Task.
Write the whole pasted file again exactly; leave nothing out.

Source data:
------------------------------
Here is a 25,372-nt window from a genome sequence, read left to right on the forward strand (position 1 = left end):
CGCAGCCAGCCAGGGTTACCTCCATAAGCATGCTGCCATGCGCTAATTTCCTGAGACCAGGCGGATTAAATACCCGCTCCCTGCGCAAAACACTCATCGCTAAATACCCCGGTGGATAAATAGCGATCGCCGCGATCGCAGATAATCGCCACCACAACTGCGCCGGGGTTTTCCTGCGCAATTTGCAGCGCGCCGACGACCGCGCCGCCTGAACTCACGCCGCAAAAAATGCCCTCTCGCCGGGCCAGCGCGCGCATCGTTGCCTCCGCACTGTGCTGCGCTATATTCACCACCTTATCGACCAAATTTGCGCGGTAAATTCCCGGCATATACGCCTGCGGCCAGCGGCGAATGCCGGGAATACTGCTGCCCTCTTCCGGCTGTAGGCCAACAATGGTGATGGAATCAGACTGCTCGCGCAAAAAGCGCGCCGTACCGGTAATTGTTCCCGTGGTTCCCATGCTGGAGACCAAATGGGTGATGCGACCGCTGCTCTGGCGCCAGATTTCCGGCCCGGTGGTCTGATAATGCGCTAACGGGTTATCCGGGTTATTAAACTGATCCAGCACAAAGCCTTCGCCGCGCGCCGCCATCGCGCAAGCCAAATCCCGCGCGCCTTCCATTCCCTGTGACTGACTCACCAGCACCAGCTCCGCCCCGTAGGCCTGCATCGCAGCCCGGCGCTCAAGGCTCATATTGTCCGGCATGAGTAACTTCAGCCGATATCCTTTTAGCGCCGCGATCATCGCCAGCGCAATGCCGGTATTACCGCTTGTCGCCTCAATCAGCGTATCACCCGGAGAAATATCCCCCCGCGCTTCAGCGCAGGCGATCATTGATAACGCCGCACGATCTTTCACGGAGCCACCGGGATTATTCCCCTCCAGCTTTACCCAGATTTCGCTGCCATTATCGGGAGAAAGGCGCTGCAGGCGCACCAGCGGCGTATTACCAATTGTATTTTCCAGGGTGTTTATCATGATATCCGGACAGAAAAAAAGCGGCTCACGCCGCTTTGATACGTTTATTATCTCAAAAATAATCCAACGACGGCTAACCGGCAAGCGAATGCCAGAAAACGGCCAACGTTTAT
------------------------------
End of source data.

Here is a 25,372-nt window from a genome sequence, read left to right on the forward strand (position 1 = left end):
CGCAGCCAGCCAGGGTTACCTCCATAAGCATGCTGCCATGCGCTAATTTCCTGAGACCAGGCGGATTAAATACCCGCTCCCTGCGCAAAACACTCATCGCTAAATACCCCGGTGGATAAATAGCGATCGCCGCGATCGCAGATAATCGCCACCACAACTGCGCCGGGGTTTTCCTGCGCAATTTGCAGCGCGCCGACGACCGCGCCGCCTGAACTCACGCCGCAAAAAATGCCCTCTCGCCGGGCCAGCGCGCGCATCGTTGCCTCCGCACTGTGCTGCGCTATATTCACCACCTTATCGACCAAATTTGCGCGGTAAATTCCCGGCATATACGCCTGCGGCCAGCGGCGAATGCCGGGAATACTGCTGCCCTCTTCCGGCTGTAGGCCAACAATGGTGATGGAATCAGACTGCTCGCGCAAAAAGCGCGCCGTACCGGTAATTGTTCCCGTGGTTCCCATGCTGGAGACCAAATGGGTGATGCGACCGCTGCTCTGGCGCCAGATTTCCGGCCCGGTGGTCTGATAATGCGCTAACGGGTTATCCGGGTTATTAAACTGATCCAGCACAAAGCCTTCGCCGCGCGCCGCCATCGCGCAAGCCAAATCCCGCGCGCCTTCCATTCCCTGTGACTGACTCACCAGCACCAGCTCCGCCCCGTAGGCCTGCATCGCAGCCCGGCGCTCAAGGCTCATATTGTCCGGCATGAGTAACTTCAGCCGATATCCTTTTAGCGCCGCGATCATCGCCAGCGCAATGCCGGTATTACCGCTTGTCGCCTCAATCAGCGTATCACCCGGAGAAATATCCCCCCGCGCTTCAGCGCAGGCGATCATTGATAACGCCGCACGATCTTTCACGGAGCCACCGGGATTATTCCCCTCCAGCTTTACCCAGATTTCGCTGCCATTATCGGGAGAAAGGCGCTGCAGGCGCACCAGCGGCGTATTACCAATTGTATTTTCCAGGGTGTTTATCATGATATCCGGACAGAAAAAAAGCGGCTCACGCCGCTTTGATACGTTTATTATCTCAAAAATAATCCAACGACGGCTAACCGGCAAGCGAATGCCAGAAAACGGCCAACGTTTAT